• Post Reply Bookmark Topic Watch Topic
  • New Topic

Invasivores  RSS feed

 
Abe Connally
Posts: 1502
Location: Chihuahua Desert
  • Mark post as helpful
  • send pies
  • Quote
  • Report post to moderator
I find this topic very interesting.  Basically, it is focusing on eating invasive species in your area.  This is a natural evolution of the locavore movement.

I know most areas in the US have asian carp, feral hogs, invasive insects, and lots of invasive plants that are edible.

Here is a searchable DB for invasive species:
http://www.issg.org/database/welcome/

A blog about cooking invasives:
http://invasivore.org

This guy does a lot of invasives hunting and eating:
http://rule-303.blogspot.com/

Where does this fit into permaculture and/or society as a whole?  I see harvesting towards depletion as a possible tool to deal with problem species.
 
Tyler Ludens
pollinator
Posts: 9696
Location: Central Texas USA Latitude 30 Zone 8
176
  • Mark post as helpful
  • send pies
  • Quote
  • Report post to moderator
I love this idea! 

Seems like lots of problems could be solved this way.

 
Abe Connally
Posts: 1502
Location: Chihuahua Desert
  • Mark post as helpful
  • send pies
  • Quote
  • Report post to moderator
yeah, basically turning a destructive habit into a useful tool.  I love the concept.

Where else could we use this sort of idea?  We have a lot of destructive habits...
 
Tyler Ludens
pollinator
Posts: 9696
Location: Central Texas USA Latitude 30 Zone 8
176
  • Mark post as helpful
  • send pies
  • Quote
  • Report post to moderator
If we could get people who are addicted  to plowing to make swales instead....or if they MUST use a plow - Keyline plowing....
 
Cris Bessette
gardener
Posts: 801
Location: North Georgia / Appalachian mountains , Zone 7A
36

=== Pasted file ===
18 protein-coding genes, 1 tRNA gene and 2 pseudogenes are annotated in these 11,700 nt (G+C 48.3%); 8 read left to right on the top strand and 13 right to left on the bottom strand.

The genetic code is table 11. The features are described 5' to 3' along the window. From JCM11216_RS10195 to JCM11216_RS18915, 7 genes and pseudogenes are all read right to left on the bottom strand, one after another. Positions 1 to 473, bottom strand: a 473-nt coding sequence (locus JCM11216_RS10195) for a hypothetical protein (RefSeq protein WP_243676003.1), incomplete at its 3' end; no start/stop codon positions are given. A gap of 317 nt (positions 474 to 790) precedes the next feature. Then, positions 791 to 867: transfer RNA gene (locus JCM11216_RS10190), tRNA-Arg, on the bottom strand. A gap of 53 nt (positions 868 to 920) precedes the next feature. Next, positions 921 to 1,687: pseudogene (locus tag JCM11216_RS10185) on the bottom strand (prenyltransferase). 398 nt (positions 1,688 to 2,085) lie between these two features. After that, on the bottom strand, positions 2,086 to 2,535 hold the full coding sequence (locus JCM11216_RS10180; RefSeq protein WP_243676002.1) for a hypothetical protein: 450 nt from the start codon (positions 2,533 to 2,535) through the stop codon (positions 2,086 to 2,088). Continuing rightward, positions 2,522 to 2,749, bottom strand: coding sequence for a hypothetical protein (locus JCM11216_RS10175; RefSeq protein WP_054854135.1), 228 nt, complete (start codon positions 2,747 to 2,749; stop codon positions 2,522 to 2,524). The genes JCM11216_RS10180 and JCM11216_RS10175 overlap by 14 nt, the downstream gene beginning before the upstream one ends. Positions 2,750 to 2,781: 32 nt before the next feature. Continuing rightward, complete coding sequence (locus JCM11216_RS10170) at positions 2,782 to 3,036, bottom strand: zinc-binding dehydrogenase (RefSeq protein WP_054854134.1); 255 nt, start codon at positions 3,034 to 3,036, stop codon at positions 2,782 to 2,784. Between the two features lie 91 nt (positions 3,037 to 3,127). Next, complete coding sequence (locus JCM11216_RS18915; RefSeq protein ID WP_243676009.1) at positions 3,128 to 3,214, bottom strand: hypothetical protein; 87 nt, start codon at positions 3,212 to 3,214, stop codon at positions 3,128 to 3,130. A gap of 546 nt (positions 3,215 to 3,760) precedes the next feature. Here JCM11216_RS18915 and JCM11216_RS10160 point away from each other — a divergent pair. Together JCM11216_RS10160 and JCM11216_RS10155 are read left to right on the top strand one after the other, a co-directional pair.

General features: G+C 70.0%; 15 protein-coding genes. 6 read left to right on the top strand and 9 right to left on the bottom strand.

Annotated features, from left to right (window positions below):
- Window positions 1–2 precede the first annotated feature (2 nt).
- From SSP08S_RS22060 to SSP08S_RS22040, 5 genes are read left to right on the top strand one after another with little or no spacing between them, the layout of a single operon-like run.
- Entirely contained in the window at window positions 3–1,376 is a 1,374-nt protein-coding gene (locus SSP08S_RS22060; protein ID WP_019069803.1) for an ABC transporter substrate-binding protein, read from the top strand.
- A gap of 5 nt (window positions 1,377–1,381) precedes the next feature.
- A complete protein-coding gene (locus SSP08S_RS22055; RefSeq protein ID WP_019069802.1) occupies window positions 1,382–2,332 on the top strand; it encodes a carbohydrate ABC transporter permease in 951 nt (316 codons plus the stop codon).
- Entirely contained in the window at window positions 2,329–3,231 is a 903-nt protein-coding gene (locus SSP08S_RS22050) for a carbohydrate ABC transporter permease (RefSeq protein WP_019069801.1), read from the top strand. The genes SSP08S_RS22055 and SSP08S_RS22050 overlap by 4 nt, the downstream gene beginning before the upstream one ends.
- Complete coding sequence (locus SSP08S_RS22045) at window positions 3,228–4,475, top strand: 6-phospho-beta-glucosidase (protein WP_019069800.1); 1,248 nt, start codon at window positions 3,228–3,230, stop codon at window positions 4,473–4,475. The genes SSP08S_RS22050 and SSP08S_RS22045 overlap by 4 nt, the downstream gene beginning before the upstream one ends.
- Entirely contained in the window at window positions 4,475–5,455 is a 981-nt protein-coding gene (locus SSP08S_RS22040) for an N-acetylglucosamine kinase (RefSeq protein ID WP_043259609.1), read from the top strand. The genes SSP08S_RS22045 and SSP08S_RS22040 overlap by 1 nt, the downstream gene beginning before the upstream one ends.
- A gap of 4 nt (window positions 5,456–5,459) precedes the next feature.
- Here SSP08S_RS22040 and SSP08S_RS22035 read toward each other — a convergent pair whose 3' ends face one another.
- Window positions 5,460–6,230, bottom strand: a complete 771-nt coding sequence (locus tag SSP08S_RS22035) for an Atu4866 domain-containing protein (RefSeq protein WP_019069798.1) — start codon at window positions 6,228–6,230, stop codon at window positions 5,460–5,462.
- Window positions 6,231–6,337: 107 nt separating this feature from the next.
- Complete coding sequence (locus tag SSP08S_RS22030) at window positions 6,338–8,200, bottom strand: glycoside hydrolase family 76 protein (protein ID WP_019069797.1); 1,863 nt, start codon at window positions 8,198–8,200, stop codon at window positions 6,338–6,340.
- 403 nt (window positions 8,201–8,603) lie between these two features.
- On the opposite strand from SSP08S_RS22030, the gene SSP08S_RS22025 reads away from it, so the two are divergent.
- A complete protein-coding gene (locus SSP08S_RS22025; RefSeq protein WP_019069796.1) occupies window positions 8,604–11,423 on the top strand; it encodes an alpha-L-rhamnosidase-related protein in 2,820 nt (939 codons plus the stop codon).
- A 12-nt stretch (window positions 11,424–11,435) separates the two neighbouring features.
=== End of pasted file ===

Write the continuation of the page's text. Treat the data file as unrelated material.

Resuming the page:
• Mark post as helpful
  • send pies
  • Quote
  • Report post to moderator
Where I live in Georgia, our biggest invasive is the famous kudzu.  Apparently young leaves, small roots,etc are edible but its not very common for people to do so.

In my town there is an artist who's main "medium" is kudzu- he makes baskets, weavings , wall hangings, furniture, and all kinds of stuff out of it.

Sometimes I think finding uses for invasives just comes down to people experimenting.
Maybe kudzu fiber would make good paper or rope?
 
duane hennon
gardener
Posts: 723
Location: western pennsylvania zone 5/a
36
  • Mark post as helpful
  • send pies
  • Quote
  • Report post to moderator


maybe you could train nutria to eat kudzu
another type of "food forest" for the hunter-gatherer
 
Kirk Hutchison
Posts: 418
Location: Los Angeles, CA
  • Mark post as helpful
  • send pies
  • Quote
  • Report post to moderator
invasive = opportunistic, rapidly reproducing, abundant = amazing food source
 
George Lee
Posts: 539
Location: Athens, GA/Sunset, SC
1
  • Mark post as helpful
  • send pies
  • Quote
  • Report post to moderator
Paleo Gardener wrote:
invasive = opportunistic, rapidly reproducing, abundant = amazing food source
Haha nice thought & maybe so, but there are so many millions who love to reach through the window for that Double Quarter Pounder...
 
No more fooling around. Read this tiny ad:
This is an example of the new permies.com Thread Boost feature
https://permies.com/wiki/61482/Thread-Boost-feature
  • Post Reply Bookmark Topic Watch Topic
  • New Topic
Boost this thread!